Inexperience attorney often refer to patterns as legal documents, for which they are not.
To use a specific example, consider how to assess the quality of care provided to a glaucoma patient. It is fashionable to propose that the best measure of outcome is the patient’s perspective, because patient-oriented outcomes are not routinely captured in clinical measures (acuity, visual field tests etc.). However, although QoL questionnaires theoretically measure the patient’s viewpoint, individual expectations and mental state can affect the correlation between clinical measures and reported QoL: the more depressed a person is, the worse they rate their visual function – even when it is normal. Furthermore, because diseases such as glaucoma have minimal disease-related symptomatology until late in their course, the inevitable side effects of standard eye drop treatment – even when performed perfectly in accord with recommended practice – might lead patients to conclude (legitimately) that their quality of vision or life is either no better or even worse after treatment. How many of us can think forward 10 years to what would have occurred had such treatment not been given?
Currently, well-validated QoL questionnaires are not included in commercial EMRs. Medicare may have implemented post-visit questions for patients, but these deal in the “experience” during a visit (“how quickly were you seen?” or “did the staff treat you well?”). And though these may maximize service quality, they do not assess medical outcome. For instance, a 2012 Archives of Internal Medicine report demonstrated that respondents in the highest patient satisfaction quartile had a higher likelihood of hospital admission, greater expenditures, and higher mortality (4). And there may be other negative consequences – one possible contributing factor (among many) for the current opioid epidemic could be Joint Accreditation reviews that emphasized patient reports of inadequate pain relief (5).
“The healthcare system has never really stressed the things that are important to patients.”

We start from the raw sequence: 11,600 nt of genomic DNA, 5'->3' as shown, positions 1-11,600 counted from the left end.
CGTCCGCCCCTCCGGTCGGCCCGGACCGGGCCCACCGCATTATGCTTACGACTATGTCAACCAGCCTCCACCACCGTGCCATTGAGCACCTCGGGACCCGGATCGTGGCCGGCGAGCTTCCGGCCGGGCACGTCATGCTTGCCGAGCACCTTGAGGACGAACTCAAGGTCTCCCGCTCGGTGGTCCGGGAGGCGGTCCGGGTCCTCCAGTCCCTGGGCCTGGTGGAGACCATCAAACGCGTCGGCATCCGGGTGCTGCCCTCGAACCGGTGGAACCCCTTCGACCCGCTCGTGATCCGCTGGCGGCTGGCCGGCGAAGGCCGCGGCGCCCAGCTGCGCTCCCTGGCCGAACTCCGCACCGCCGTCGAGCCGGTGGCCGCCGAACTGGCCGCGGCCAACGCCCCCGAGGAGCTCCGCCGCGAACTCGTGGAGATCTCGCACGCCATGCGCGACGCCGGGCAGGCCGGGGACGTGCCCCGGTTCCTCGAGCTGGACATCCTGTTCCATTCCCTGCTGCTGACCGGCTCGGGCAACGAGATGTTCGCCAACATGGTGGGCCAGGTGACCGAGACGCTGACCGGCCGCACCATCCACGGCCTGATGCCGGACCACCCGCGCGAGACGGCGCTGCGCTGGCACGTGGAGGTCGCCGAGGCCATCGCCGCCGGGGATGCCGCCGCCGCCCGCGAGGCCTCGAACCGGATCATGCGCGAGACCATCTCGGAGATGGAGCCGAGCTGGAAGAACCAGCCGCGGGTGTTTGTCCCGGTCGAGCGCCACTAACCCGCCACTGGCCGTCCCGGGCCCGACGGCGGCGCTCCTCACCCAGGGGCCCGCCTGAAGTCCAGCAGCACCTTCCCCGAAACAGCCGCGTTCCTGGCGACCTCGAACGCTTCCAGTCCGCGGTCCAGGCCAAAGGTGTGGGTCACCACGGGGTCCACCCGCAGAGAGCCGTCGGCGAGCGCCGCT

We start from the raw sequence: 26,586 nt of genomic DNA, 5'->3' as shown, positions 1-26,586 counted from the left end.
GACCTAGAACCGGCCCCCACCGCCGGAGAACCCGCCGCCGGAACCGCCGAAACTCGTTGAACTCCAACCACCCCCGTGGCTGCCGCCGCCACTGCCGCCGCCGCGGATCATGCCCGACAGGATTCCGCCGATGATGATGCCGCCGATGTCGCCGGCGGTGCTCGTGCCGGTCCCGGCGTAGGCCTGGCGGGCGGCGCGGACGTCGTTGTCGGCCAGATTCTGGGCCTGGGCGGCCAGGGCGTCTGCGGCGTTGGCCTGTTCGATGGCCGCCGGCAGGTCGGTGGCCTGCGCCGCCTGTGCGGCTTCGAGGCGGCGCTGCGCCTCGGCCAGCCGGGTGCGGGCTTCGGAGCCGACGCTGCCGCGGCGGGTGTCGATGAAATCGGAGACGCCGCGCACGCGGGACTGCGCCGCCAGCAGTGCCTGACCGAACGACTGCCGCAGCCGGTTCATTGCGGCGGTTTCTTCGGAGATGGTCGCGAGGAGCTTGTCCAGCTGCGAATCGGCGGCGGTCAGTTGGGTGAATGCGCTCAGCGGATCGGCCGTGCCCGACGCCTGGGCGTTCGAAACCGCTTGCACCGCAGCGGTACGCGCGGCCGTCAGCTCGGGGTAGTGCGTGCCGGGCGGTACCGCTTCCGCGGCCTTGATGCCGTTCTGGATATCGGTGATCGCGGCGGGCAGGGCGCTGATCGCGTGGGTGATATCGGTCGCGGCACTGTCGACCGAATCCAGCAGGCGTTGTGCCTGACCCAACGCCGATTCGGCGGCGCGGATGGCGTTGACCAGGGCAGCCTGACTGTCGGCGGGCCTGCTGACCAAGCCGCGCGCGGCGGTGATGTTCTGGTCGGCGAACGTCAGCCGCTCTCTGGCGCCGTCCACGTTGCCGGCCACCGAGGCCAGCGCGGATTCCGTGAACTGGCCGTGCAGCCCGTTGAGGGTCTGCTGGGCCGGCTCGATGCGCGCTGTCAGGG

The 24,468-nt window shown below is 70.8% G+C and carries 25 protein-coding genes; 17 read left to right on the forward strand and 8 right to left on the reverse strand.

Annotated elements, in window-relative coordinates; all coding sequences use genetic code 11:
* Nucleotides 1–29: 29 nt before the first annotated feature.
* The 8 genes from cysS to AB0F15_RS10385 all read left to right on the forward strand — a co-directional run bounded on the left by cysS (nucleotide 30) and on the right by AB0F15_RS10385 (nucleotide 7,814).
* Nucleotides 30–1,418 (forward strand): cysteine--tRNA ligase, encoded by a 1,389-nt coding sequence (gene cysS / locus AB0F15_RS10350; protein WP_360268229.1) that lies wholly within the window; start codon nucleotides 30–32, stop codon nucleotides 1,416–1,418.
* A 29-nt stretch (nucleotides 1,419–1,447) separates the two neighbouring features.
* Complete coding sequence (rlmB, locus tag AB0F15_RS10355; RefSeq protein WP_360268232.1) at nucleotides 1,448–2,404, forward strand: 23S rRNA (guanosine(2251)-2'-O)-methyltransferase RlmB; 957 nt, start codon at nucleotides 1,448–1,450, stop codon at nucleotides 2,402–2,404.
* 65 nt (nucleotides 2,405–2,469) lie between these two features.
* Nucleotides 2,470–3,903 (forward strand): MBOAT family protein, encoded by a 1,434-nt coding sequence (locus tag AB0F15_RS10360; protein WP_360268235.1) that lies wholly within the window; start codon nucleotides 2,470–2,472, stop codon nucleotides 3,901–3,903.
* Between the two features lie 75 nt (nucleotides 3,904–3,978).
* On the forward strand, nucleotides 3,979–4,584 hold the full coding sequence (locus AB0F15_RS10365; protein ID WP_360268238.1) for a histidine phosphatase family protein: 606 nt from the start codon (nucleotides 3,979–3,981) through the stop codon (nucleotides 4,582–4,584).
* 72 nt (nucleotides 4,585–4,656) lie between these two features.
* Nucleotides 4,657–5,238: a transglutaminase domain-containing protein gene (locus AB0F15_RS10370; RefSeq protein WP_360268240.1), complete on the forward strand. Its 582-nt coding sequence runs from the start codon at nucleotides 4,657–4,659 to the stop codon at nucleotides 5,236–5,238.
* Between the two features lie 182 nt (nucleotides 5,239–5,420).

Instead of QoL questionnaires, what standard clinical measures would be good benchmarks? Visual acuity after cataract surgery? Visual field progression rate for glaucoma? These exist in EMRs, but they may conflict with the patient’s view of their desired outcome. Patients who want uncorrected distance vision and need glasses after IOL implants are unhappy with uncorrected 20/20, just as few glaucoma patients appreciate that the dramatic slowing of field worsening with successful therapy is “better” than their natural course. To select a field criterion for glaucoma patients we need to know the rate of slowing that is compatible with best present outcome. It may not be “no” worsening, but an “acceptable” rate, adjusted by the distribution of case severity and patient demographics. If knowledge of physicians’ ranking is effective, it could produce a shift toward better overall outcomes, as in the cardiac surgery example mentioned above.
There has been a rush to produce outcome measures that are “practical” – data easily gleaned from the EMR. One such “quality measure” recently suggested was a particular IOP lowering after laser angle treatment for glaucoma… Compared with recently published data, the particular success criterion selected (from one 20-year-old clinical trial) is far too strict. Rather than picking immediate standards that later must be amended, studies are needed to estimate reasonable outcomes based on data from a variety of practice settings.
In my view, the healthcare system has never really stressed the things that are important to patients, and we need to develop methods to accurately benchmark if we are doing a good job for our patients. It is past the time when we can act as if someone else will make this transition meaningful – we all need to be productively involved."

By Harry Quigley, A. Edward Maumenee Professor of Ophthalmology, Wilmer Eye Institute, Johns Hopkins University .  The author reports no conflicts of interest relevant to the content of this article.

How Good a Doctor Are You?: Your income may depend on it… but we have no real way to measure what actually matters to patients.

Sunday, October 28, 2018

Trump administration gives insurers power to lower Medicare drug prices



Insurers participating in Medicare Advantage will be able to negotiate directly with drugmakers in an effort to lower the cost of prescription medications under a new policy announced by the Trump administration.
The policy aims to allow Medicare Advantage plans access to the same tools as private insurers to try to lower the costs of treatments delivered in a physician's office or hospital under Medicare Part B.